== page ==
Divvying up the school dollar. State expenditures for school reform level off

THE significant increase in state spending on education that helped launch the school reform movement of the past five years and increased teachers' salaries from 30 to 40 percent shows signs of leveling off. Reasons range from economic pressures in farm, oil, and rust-belt states to a lack of consensus in state legislatures over just what reform ideas, if any, ought to be financed. Still, state spending on schools has ``passed a threshold'' in the past several years. It has been perceived as such an important long-term economic priority in individual states that experts such as Allen Odden of the University of California, Los Angeles, say it's unlikely that funding will ever return to the ``poor cousin'' status of pre-reform days.

Between 1983 (the year of the Department of Education's seminal reform document, ``A Nation At Risk'') and 1987, state outlays for education rose a whopping 41 percent, according to the National Conference of State Legislatures (NCSL) in Denver. The biggest spenders were Alaska, California, Florida, South Carolina, and Connecticut.

The conference's figures for state appropriations in this fiscal year (FY 1989), however, show few dramatic instances of new education money. Only eight states have double-digit increases - and of those, Maine, Rhode Island, and Vermont are making up for years of little growth; and Florida, Arizona, California, and New York have high new-student growth, making their net increases marginal.

Further, spending on schools in comparison with other state general-fund budget items such as prisons and roads has decreased slightly. The average state education budget increase in FY '89 is 7.4 percent. The general-fund increase is 7 percent. During reform years, education spending exceeded general budget increases by margins of more than 2 percent.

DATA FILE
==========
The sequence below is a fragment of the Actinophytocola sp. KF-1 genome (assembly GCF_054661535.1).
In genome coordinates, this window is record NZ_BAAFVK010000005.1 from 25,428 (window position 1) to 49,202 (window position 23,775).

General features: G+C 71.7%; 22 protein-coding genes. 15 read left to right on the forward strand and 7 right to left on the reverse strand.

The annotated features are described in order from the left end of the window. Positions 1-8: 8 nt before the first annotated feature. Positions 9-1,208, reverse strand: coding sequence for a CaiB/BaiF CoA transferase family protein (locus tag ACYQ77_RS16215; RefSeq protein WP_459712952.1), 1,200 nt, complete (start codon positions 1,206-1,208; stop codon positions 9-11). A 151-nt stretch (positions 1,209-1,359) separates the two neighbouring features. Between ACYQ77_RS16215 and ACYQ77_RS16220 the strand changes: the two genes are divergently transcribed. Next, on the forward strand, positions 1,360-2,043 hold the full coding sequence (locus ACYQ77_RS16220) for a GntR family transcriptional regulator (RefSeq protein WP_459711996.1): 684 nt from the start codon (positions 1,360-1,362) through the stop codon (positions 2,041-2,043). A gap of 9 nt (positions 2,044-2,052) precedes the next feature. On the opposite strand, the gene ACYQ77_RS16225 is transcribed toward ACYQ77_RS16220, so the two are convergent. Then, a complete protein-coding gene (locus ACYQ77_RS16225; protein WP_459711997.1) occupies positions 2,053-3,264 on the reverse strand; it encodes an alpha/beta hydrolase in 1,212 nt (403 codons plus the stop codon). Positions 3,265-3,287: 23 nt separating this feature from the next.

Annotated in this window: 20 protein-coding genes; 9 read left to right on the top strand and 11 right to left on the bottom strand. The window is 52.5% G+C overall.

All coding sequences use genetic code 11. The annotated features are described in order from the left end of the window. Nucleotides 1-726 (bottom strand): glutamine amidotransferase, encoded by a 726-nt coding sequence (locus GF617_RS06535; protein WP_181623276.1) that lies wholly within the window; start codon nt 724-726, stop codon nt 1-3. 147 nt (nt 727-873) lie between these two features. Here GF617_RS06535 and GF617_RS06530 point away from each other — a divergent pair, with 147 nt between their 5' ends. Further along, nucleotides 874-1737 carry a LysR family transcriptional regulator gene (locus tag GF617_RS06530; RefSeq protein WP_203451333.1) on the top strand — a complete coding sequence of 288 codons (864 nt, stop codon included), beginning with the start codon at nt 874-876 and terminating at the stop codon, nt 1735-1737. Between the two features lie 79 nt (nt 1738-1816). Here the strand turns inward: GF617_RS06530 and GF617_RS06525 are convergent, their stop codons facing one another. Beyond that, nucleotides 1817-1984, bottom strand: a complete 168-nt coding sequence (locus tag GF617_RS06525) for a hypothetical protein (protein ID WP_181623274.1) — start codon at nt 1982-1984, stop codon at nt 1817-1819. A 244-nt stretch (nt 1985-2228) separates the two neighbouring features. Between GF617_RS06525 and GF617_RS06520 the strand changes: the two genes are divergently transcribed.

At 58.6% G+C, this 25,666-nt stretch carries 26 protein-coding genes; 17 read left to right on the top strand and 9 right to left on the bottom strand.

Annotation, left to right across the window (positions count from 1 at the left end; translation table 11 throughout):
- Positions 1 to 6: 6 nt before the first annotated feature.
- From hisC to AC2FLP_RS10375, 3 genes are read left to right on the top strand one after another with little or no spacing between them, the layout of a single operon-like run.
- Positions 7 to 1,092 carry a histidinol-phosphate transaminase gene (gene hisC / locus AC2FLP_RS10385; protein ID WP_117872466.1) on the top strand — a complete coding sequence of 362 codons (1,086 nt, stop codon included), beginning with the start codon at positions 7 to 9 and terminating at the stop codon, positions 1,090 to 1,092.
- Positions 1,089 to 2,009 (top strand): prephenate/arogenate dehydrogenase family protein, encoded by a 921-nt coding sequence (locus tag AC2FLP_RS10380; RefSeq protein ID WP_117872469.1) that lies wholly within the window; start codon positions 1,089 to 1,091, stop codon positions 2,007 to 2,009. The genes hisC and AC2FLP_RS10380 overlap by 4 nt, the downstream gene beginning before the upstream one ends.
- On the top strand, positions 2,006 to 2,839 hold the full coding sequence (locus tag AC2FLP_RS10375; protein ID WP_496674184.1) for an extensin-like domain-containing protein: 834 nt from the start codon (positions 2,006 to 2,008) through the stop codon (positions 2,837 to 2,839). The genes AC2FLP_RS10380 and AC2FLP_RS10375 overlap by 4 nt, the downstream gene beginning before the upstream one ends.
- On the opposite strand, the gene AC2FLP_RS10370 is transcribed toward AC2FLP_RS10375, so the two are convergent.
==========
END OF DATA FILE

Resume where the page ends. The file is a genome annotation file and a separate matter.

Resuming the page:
``This year most states are only a notch or two above the cost of living [3.5 to 4 percent],'' says Chris Pipho of the Education Commission of the States in Denver. ``New money for reform is not there.'' Previous big-spending reform states, especially in the South (Arkansas, Tennessee, South Carolina, Georgia), are at near-level funding.

Yet when polled, state legislators say education is the No. 1 issue in their state. When they were asked in a recent NCSL study what the top three issues in state assemblies are, education won hands down. (Twenty-seven states reported ``education,'' 24 said ``elementary and secondary schools.'' The closest other issues were ``taxation'' - 20; budgetary policy'' - 12; prisons - 7; transportation - 6.)

State funding for reform, which Arthur Wise of the RAND Corporation says ``was always icing on the cake,'' has taken a back seat to basic costs such as class size, textbook purchasing, equity compensation, construction, and maintenance.

Major reforms in such states as Iowa (teacher salaries) and Tennessee (career ladder plan) are on temporary hold financially.

But action in school reform is no longer at the state level anyway, says Michael Kirst of Stanford University. Major reforms such as teacher testing and more ``seat time'' in class are already in place in most states. ``Currently, there's no reform idea out there that's going to lead legislators to raise taxes,'' Dr. Kirst adds. ``In '83 we had teacher renewal and core curriculum, but I don't see any state-level reforms now that will capture the political imagination.''

One reason is that reform is now local - and fairly inexpensive. ``School site management'' and ``school restructuring'' - both hot reform ideas - revolve around the monetarily cheap principle of giving teachers and principals more power and autonomy to redesign classrooms, teaching, curriculum, and methods.

On a somewhat darker note, research completed by Debra Inman for Columbia University shows that much earlier state money for reform was so loosely managed and defined that it was often channeled through education networks and ended up paying for central office staff, teacher salaries, new buildings, and other arguably non-reform endeavors.

Between 45 and 50 cents of every state dollar goes for education. During the rise of state school spending in the middle '80s, the share of federal and local outlays declined (federal from 7.1 to 6.2 percent; local, from 45.2 to 43.8 percent). Kirst says the increase was due to a national economic recovery, rising state taxes, and resulting state surpluses.

Now, with economic growth slowing and student enrollment beginning to pick up nationally, states will be less likely to fund reforms, even if they want to. ``A world oil glut hurts American oil, and you aren't going to see any new initiatives in Alaska, Oklahoma, Texas, or Louisiana,'' says Dr. Wise. Ditto for farm states.

Spending on education - state, local, and federal - increased 5.9 percent in '83, jumped 9.4 percent in '85, and rose only 6.3 percent in '87 for a cumulative increase of 34.1 percent (see the chart on Page 19).

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